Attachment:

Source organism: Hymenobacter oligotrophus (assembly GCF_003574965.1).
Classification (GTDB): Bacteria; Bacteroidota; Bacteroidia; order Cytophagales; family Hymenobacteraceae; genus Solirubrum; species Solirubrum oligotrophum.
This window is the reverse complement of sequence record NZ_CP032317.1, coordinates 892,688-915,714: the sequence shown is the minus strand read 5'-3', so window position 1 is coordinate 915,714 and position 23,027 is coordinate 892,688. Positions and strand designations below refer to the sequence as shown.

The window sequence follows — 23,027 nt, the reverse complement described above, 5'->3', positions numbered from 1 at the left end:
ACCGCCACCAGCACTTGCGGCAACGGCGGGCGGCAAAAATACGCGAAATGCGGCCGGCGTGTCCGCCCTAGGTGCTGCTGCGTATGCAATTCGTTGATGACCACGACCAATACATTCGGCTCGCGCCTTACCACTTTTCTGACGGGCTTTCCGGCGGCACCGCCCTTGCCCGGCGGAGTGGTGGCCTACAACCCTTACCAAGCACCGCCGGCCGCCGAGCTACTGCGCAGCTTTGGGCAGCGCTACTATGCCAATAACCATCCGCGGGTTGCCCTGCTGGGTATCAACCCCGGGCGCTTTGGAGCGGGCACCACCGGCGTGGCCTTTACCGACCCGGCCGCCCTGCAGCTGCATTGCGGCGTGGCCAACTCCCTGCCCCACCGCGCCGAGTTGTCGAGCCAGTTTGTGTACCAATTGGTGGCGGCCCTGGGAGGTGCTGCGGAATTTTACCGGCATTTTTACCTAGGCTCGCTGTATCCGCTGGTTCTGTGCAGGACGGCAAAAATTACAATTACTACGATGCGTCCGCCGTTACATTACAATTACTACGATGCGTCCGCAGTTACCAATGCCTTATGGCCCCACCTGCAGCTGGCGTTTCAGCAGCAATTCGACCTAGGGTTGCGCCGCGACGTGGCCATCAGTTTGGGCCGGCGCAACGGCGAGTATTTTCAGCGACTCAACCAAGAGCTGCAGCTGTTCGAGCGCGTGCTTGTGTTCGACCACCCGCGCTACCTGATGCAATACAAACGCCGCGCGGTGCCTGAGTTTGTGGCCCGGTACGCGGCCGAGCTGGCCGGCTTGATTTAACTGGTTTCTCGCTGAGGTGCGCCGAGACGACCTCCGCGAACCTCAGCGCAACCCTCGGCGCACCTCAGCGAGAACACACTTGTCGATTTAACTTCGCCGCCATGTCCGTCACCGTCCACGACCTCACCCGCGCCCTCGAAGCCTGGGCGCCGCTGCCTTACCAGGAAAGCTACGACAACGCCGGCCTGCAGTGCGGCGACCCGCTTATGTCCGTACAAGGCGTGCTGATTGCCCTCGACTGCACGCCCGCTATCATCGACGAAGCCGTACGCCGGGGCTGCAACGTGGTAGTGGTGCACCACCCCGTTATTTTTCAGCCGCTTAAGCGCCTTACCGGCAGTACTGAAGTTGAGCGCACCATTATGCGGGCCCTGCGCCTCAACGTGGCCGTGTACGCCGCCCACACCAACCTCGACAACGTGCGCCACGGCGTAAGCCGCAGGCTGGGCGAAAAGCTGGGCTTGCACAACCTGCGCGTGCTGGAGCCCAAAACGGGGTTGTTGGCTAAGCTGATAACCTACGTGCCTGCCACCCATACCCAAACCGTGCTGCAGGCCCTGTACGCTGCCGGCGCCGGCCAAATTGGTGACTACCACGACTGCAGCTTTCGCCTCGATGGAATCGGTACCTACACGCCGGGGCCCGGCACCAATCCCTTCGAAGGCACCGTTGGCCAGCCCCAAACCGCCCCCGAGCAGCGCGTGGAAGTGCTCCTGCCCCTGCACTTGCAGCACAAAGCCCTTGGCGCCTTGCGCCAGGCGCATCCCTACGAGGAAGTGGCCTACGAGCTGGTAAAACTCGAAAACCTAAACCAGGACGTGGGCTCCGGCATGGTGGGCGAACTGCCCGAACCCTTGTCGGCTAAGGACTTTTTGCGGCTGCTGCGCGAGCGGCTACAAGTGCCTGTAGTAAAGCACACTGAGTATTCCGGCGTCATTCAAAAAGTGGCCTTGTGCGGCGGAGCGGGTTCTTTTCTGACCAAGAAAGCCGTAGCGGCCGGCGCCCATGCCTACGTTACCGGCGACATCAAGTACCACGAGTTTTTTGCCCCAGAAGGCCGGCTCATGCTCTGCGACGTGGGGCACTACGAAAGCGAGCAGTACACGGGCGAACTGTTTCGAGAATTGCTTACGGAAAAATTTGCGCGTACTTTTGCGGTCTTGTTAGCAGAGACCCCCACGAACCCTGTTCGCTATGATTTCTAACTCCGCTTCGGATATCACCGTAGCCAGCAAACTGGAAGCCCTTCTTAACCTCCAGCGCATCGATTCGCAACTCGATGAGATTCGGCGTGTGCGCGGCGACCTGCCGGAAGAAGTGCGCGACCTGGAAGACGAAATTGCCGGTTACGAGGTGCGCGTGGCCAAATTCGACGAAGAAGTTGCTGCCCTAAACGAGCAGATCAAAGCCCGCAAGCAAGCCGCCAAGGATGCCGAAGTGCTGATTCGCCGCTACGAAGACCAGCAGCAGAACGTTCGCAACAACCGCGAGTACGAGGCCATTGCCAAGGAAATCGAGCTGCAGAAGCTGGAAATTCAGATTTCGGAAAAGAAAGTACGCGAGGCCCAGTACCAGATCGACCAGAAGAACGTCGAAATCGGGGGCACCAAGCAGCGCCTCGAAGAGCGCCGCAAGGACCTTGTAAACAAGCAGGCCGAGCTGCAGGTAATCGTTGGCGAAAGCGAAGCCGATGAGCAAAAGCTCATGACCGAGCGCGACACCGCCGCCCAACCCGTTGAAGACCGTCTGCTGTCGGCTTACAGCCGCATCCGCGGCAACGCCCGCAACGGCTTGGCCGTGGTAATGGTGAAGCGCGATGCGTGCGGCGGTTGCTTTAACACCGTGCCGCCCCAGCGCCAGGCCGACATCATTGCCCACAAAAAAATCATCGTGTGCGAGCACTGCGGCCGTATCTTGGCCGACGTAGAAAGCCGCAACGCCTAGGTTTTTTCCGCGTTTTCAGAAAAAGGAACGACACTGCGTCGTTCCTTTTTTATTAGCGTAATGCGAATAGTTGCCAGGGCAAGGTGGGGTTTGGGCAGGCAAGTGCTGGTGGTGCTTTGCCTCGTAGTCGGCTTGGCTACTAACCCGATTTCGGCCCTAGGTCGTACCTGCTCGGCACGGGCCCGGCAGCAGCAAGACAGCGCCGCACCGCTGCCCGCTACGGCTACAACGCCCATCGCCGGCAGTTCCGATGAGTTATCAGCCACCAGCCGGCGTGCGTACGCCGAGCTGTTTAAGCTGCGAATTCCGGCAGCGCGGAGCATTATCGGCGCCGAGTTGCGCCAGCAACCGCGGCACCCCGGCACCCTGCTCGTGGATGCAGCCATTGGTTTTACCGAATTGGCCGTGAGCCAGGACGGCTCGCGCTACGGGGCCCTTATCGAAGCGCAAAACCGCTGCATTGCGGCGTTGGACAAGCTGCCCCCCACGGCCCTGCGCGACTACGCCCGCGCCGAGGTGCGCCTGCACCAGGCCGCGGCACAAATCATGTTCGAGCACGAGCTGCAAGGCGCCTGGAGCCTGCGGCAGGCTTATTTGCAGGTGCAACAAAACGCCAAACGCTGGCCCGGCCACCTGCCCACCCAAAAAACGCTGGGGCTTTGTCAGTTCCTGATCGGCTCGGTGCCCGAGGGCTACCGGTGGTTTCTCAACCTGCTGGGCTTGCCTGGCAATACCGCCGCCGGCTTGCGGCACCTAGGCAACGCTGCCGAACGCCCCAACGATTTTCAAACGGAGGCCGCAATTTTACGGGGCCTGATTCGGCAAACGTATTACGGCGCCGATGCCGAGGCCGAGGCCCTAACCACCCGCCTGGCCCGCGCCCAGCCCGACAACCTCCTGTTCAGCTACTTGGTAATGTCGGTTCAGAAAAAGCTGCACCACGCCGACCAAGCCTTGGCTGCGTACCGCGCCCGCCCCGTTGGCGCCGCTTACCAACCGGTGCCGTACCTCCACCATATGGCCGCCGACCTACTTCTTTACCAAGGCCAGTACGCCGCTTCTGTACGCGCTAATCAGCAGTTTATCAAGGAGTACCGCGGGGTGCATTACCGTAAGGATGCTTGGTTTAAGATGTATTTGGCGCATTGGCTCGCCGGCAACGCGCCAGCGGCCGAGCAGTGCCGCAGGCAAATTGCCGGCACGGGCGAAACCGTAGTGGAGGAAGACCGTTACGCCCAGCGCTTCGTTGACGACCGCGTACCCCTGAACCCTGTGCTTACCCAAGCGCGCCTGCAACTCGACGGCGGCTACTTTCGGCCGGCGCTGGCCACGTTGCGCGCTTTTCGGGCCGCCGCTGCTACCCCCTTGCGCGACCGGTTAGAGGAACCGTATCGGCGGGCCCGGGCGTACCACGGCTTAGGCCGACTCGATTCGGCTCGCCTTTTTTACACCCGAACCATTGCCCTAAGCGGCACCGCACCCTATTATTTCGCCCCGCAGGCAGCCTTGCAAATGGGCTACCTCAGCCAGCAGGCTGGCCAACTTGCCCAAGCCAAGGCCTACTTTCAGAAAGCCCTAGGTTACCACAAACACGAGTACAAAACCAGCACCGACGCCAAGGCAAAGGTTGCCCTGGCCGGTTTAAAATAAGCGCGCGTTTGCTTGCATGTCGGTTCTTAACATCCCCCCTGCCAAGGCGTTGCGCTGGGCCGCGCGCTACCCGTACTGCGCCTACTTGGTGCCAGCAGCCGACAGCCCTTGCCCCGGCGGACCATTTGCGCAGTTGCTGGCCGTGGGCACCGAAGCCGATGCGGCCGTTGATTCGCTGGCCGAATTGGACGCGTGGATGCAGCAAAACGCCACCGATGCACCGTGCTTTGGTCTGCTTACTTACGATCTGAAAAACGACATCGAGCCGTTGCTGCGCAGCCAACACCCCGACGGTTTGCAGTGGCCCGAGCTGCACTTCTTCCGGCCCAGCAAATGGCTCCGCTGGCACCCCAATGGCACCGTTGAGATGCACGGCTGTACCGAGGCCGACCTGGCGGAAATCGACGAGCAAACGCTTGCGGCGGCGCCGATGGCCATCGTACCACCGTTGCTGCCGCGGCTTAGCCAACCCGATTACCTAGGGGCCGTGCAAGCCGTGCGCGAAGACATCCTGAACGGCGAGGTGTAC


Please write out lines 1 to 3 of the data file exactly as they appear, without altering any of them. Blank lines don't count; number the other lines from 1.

Source organism: Hymenobacter oligotrophus (assembly GCF_003574965.1).
Classification (GTDB): Bacteria; Bacteroidota; Bacteroidia; order Cytophagales; family Hymenobacteraceae; genus Solirubrum; species Solirubrum oligotrophum.
This window is the reverse complement of sequence record NZ_CP032317.1, coordinates 892,688-915,714: the sequence shown is the minus strand read 5'-3', so window position 1 is coordinate 915,714 and position 23,027 is coordinate 892,688. Positions and strand designations below refer to the sequence as shown.